We are currently experiencing the fourth industrial revolution (FIR), characterised by a blurred fusion of all things physical, digital and genomic. Each revolution has been accompanied by a privacy legislation wave, linking its governance to the accelerating pace of change. So we find ourselves in the fourth privacy wave, where technological changes outpace regulation – causing consumer fear and digital distrust, and resulting in strong ethical arguments for aggressive improvements in organisations’ privacy practices.

One of those arguments is consumer trust. The 2017 Edelman Trust-Barometer reveals that trust is in crisis around the world. To rebuild trust, Edelman argues that organisations must step outside their traditional roles and work towards a new, more integrated operating model that positions consumers and their trust concerns, at the centre of the organisations’ activities. Organisations should address data protection not just because legislation mandates it, but because empowering customers to control their data engenders trust, creates shared ‘value’, and wins consumer loyalty.

“The trust dynamic between consumers and organisations is on a knife’s edge, with consumers reporting that the values of honesty and integrity have been eroded when it comes to personal data – leaving them feeling cynical and increasingly unwilling to share their data at all”     –        Whose Data Is It Anyway? CIM Survey 2016               

Although many FIR technologies are positively transforming consumer lives, they still depend hugely on large quantities of consumer data, giving rise to increased personal data sharing. A recent study by Columbia Business School found that 75% of consumers are willing to share their data if they trust the brand and are more willing to do so in exchange for benefits, such as reward points and personalisation – but only if it’s on ethical, fair and transparent terms.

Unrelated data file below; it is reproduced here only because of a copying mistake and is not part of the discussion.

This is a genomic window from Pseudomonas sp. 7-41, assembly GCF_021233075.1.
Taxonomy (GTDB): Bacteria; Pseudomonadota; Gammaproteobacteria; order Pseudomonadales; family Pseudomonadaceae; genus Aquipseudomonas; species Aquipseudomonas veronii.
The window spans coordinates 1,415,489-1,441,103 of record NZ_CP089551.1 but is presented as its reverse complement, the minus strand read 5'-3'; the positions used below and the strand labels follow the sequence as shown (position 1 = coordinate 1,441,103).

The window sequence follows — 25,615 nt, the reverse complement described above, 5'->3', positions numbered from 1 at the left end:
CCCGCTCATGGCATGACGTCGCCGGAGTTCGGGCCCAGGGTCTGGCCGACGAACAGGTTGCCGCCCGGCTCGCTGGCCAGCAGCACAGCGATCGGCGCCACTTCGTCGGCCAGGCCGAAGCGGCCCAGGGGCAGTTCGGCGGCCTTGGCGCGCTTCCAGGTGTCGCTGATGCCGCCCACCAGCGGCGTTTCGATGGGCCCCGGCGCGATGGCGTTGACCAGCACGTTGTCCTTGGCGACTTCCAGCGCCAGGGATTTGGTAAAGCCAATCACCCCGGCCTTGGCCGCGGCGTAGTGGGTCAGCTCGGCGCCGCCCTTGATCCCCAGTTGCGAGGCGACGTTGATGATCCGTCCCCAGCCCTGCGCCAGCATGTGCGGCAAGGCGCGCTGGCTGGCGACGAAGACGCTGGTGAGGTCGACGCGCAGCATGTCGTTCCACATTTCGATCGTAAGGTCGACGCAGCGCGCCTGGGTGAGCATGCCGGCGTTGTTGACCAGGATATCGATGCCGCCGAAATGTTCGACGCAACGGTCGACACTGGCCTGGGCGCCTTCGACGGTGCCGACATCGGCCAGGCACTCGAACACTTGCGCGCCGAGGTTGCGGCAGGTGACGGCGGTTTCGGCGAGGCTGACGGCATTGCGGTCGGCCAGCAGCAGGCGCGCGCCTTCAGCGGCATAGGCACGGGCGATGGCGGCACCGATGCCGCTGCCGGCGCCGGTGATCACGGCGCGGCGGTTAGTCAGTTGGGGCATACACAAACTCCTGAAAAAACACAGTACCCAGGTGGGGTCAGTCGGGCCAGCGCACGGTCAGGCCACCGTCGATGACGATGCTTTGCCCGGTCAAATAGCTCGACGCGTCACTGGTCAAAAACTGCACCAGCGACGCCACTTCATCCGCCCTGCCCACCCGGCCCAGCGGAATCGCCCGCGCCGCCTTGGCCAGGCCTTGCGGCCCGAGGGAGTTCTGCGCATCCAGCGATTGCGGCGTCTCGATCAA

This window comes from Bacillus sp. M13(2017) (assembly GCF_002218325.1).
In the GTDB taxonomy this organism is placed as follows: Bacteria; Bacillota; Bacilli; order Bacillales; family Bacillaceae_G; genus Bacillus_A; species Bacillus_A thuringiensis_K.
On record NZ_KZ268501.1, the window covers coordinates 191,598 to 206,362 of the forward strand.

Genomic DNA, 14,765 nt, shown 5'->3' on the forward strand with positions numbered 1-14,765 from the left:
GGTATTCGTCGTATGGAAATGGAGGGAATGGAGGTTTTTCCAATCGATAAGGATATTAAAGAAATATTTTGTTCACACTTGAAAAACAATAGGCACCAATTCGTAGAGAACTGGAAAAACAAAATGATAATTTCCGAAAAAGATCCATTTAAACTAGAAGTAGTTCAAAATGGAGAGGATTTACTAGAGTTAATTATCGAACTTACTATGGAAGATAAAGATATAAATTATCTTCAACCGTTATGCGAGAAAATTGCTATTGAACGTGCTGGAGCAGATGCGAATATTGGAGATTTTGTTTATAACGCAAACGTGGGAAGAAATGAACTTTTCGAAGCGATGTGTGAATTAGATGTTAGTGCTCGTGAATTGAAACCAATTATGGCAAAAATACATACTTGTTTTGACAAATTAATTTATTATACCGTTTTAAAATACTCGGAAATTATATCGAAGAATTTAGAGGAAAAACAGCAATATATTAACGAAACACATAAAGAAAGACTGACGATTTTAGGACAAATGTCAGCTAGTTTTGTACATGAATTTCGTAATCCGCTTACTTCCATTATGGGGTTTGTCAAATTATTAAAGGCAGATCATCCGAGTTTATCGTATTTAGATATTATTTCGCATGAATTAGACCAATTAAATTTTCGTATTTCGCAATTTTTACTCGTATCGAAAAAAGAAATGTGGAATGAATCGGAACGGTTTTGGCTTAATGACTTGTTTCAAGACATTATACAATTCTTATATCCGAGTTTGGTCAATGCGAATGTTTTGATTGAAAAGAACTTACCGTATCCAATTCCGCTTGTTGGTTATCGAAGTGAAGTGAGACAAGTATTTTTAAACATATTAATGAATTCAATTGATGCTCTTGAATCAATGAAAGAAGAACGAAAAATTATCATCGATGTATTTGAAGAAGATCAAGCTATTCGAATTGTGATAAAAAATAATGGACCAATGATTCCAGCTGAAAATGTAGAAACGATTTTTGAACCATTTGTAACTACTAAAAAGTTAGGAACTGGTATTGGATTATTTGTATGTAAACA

Big data = big ethics?

The more data consumers share, the more an organisation can leverage that data for personalisation and innovation, which leads to increased share value. However, according to Gartner, in 2018 half of business ethics violations will occur through improper use of big data analytics. The exponential growth in adblocking over recent years shows how consumers feel about improper use of their data (with Irish and Greek consumers topping the European average, at over 50%).

Just as consumers are known to share more information when they trust an organisation, the opposite is true with distrust. Boston Consulting Group has found that consumers radically reduce data sharing when they distrust an organisation.

Digital ethics and privacy are one of Gartner’s top ten strategic technology trends for 2019.  It writes: “any discussion on privacy must be grounded in the broader topic of digital ethics and the trust of consumers, constituents and employees. Ultimately an organisation’s position on privacy must be driven by its broader position on ethics and trust”.

Doing rights vs doing right

Shifting from privacy to ethics moves the conversation beyond ‘doing rights’ toward ‘doing right’ This ethical approach to data privacy recognises that feasible, useful or profitable does not equal sustainable, and emphasizes accountability over compliance with the letter-of-the-law. In the digital economy, the existence of, and compliance to regulation will no longer be enough to engender consumer trust.

Organisations need to find ways to let their consumers know that they use consumer data in a law-abiding and ethical manner. Organisations that ethically manage data and solve the consumer-privacy-trust equation are more likely to win loyal consumers who pay a premium for their products and services. For example, Lego has placed the protection of children’s data at the heart of its information protection strategy. It limits integration with social media, shows strong corporate responsibility regarding use of customer data by suppliers and partners, and it forbids third-party cookies on websites aimed at children under 13. Apple too, mandates that any new use of its customer data requires sign-off from a committee of three “privacy czars” and a c-suite executive.

Sustaining trust

As data stewards, organisations should understand the dynamics and profile of their consumers and the factors that lead to their trust. Organisations can then communicate their compliance initiatives in a way that can more openly nurture and sustain the trust relationship with the consumer.

This in turn will enable them to better design how and where they should communicate their data protection activities to maximum effect. It also results in a more socially responsible and sustainable privacy protection regime for the fourth privacy legislation wave.

Valerie Lyons is chief operations officer at BH Consulting and IRC PhD Scholar at DCU Business School

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